The Borshchoi Theatre and Piano Asylum, or modern art as seen by students

The Borshchoi Theatre and Piano Asylum, or modern art as seen by students
The Here and Now exhibition offers theatrical performances, sound and visual installations, and lectures. Mediators see to it that visitors do not get lost on the three floors of “art for the select few,” describing each project as if they were the ones to think it up.

On 1 August, the Manezh Exhibition Centre opened its doors to those who understand or want to understand modern art. A mere two months had passed from concept to implementation. Here and Now is the name of an exhibition boasting more than 50 projects.

Located on three floors, the display is made up of many squares/cells that collectively form a building with a hallway painted green, which is a project in its own right – Extraordinary Communication – which has been created by residents of the famous House on Legs.

Standing next to it is an oversized hospital bed shown as if through the eyes of a child. Similar, if much smaller, beds are used by the Morozov Children’s Hospital. An IV drip pole near the bed is equipped with a set of earphones instead of a bag, in which a child’s voice tells you about pediatric diseases. This is the ARTery project that focuses on what is seen by far from everyone.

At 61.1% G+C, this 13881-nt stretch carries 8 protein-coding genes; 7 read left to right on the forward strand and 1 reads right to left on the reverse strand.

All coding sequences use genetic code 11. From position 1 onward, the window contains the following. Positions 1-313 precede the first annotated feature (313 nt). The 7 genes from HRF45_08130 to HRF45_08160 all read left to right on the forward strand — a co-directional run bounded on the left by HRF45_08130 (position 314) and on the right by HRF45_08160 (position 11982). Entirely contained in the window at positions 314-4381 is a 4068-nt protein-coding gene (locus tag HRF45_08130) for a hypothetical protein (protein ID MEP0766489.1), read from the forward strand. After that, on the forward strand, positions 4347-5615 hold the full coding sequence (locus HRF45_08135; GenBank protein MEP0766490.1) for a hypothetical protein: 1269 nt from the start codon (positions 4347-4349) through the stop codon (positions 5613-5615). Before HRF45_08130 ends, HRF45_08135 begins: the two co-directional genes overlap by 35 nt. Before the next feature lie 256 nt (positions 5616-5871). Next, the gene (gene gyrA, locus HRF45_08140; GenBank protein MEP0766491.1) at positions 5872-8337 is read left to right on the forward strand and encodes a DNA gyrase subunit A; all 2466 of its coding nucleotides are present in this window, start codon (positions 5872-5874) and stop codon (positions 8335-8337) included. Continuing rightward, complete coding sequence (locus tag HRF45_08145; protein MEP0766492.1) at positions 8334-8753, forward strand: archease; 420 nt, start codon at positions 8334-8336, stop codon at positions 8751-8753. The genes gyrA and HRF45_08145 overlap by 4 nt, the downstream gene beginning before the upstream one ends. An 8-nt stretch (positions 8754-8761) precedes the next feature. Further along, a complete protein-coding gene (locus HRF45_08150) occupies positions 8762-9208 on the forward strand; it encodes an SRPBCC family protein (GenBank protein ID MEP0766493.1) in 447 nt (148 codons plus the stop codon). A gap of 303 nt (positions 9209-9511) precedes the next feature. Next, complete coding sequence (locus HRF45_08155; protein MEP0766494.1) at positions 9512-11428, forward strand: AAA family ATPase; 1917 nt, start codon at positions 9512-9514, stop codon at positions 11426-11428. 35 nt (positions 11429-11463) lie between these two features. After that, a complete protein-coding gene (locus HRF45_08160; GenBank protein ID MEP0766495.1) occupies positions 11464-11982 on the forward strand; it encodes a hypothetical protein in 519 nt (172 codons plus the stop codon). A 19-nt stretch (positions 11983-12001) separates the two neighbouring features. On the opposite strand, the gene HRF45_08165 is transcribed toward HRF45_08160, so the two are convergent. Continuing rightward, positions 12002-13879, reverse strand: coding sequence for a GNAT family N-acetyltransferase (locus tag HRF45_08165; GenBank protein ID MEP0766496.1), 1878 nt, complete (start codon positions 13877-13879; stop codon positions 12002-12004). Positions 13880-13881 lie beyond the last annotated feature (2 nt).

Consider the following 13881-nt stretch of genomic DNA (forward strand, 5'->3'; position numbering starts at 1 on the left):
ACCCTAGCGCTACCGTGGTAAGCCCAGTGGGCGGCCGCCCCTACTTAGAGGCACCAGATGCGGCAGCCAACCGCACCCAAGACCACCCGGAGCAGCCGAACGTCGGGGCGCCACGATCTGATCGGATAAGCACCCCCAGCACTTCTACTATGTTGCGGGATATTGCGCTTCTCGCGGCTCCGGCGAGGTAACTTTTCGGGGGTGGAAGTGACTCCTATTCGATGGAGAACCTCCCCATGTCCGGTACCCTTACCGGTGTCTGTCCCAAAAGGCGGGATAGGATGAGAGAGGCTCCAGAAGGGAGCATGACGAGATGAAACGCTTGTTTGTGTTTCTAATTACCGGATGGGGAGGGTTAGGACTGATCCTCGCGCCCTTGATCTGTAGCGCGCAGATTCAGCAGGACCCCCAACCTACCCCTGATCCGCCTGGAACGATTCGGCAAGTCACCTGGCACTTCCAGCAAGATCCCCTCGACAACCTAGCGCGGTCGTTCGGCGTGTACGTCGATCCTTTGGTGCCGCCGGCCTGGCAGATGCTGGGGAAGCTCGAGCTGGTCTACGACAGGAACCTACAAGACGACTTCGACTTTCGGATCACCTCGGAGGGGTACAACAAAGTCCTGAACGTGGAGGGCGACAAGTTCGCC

Another cell contains a kitchen with a littered table in the middle that eaters have neglected to clear. There are plates with dried melon rind on a sticky tablecloth. A fly-catcher hangs above the table. It looks like the hostess is off for a minute and will be back soon to clean up the mess. A huge bowl of rich borshch (red-beet soup) with sour cream looms large near the table. Its walls are the Bolshoi in miniature. This is The Borshchoi Theatre by Anya Grebennikova.

The musician and composer Pyotr Aidu presents a different kind of house. His project, Piano Asylum, is a unique collection of discarded 19th- and early 20th-century pianos in a dark room.

The upper floor is dedicated to classical art. At least it looks like classical art at first glance. Vision, a mini exhibition by the Moscow conceptualist artist Irina Nakhova, shows how people look at pictures. The project incorporates five pictures from the collection of the Pushkin Museum of Fine Arts, including Rembrandt’s Portrait of an Old Woman. Aided by modern technologies, Ms Nakhova shows how a viewer’s glance wanders over a picture, focusing on individual details.

Here and Now includes projects belonging to different genres of modern art. It’s easier to solve an integral equation than to make sense of all of them. But mediators are right there to help visitors. They are guides who describe each project as if they were the ones to think it up.

The organisers sought to find new artistic trends that bridge the gap between actual art and city life. Actual art is emerging as a language that professionals in different areas rather than artists alone use as a means of communication. 

The exhibition in the Manezh Centre will last until 20 August. Admission is free.

Content contributed by the First Student Agency.